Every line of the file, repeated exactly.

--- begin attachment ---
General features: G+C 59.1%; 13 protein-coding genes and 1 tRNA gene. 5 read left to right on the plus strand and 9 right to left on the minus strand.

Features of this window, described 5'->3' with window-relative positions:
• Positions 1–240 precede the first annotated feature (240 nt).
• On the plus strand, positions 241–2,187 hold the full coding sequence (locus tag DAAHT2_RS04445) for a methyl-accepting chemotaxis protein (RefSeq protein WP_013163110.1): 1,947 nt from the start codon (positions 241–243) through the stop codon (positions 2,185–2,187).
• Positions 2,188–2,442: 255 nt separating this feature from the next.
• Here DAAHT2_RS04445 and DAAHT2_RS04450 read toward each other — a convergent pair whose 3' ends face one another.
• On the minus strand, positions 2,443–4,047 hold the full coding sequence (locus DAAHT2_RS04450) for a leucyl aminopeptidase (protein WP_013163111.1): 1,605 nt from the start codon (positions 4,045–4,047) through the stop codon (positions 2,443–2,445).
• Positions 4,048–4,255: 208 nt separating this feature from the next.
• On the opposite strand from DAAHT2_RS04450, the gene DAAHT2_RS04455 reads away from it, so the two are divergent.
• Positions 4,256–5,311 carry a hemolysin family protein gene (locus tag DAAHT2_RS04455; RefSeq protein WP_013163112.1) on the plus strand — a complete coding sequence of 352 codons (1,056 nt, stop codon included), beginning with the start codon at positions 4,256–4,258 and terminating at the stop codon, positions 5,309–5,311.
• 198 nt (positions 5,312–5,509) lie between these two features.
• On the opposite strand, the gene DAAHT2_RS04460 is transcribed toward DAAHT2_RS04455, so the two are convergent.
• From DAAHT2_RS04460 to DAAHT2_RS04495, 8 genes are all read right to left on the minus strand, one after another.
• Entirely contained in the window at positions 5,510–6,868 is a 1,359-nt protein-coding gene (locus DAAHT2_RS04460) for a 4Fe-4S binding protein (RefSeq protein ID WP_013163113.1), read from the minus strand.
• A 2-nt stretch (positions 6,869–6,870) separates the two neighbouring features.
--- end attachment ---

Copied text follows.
General features: G+C 59.1%; 13 protein-coding genes and 1 tRNA gene. 5 read left to right on the plus strand and 9 right to left on the minus strand.

Features of this window, described 5'->3' with window-relative positions:
• Positions 1–240 precede the first annotated feature (240 nt).
• On the plus strand, positions 241–2,187 hold the full coding sequence (locus tag DAAHT2_RS04445) for a methyl-accepting chemotaxis protein (RefSeq protein WP_013163110.1): 1,947 nt from the start codon (positions 241–243) through the stop codon (positions 2,185–2,187).
• Positions 2,188–2,442: 255 nt separating this feature from the next.
• Here DAAHT2_RS04445 and DAAHT2_RS04450 read toward each other — a convergent pair whose 3' ends face one another.
• On the minus strand, positions 2,443–4,047 hold the full coding sequence (locus DAAHT2_RS04450) for a leucyl aminopeptidase (protein WP_013163111.1): 1,605 nt from the start codon (positions 4,045–4,047) through the stop codon (positions 2,443–2,445).
• Positions 4,048–4,255: 208 nt separating this feature from the next.
• On the opposite strand from DAAHT2_RS04450, the gene DAAHT2_RS04455 reads away from it, so the two are divergent.
• Positions 4,256–5,311 carry a hemolysin family protein gene (locus tag DAAHT2_RS04455; RefSeq protein WP_013163112.1) on the plus strand — a complete coding sequence of 352 codons (1,056 nt, stop codon included), beginning with the start codon at positions 4,256–4,258 and terminating at the stop codon, positions 5,309–5,311.
• 198 nt (positions 5,312–5,509) lie between these two features.
• On the opposite strand, the gene DAAHT2_RS04460 is transcribed toward DAAHT2_RS04455, so the two are convergent.
• From DAAHT2_RS04460 to DAAHT2_RS04495, 8 genes are all read right to left on the minus strand, one after another.
• Entirely contained in the window at positions 5,510–6,868 is a 1,359-nt protein-coding gene (locus DAAHT2_RS04460) for a 4Fe-4S binding protein (RefSeq protein ID WP_013163113.1), read from the minus strand.
• A 2-nt stretch (positions 6,869–6,870) separates the two neighbouring features.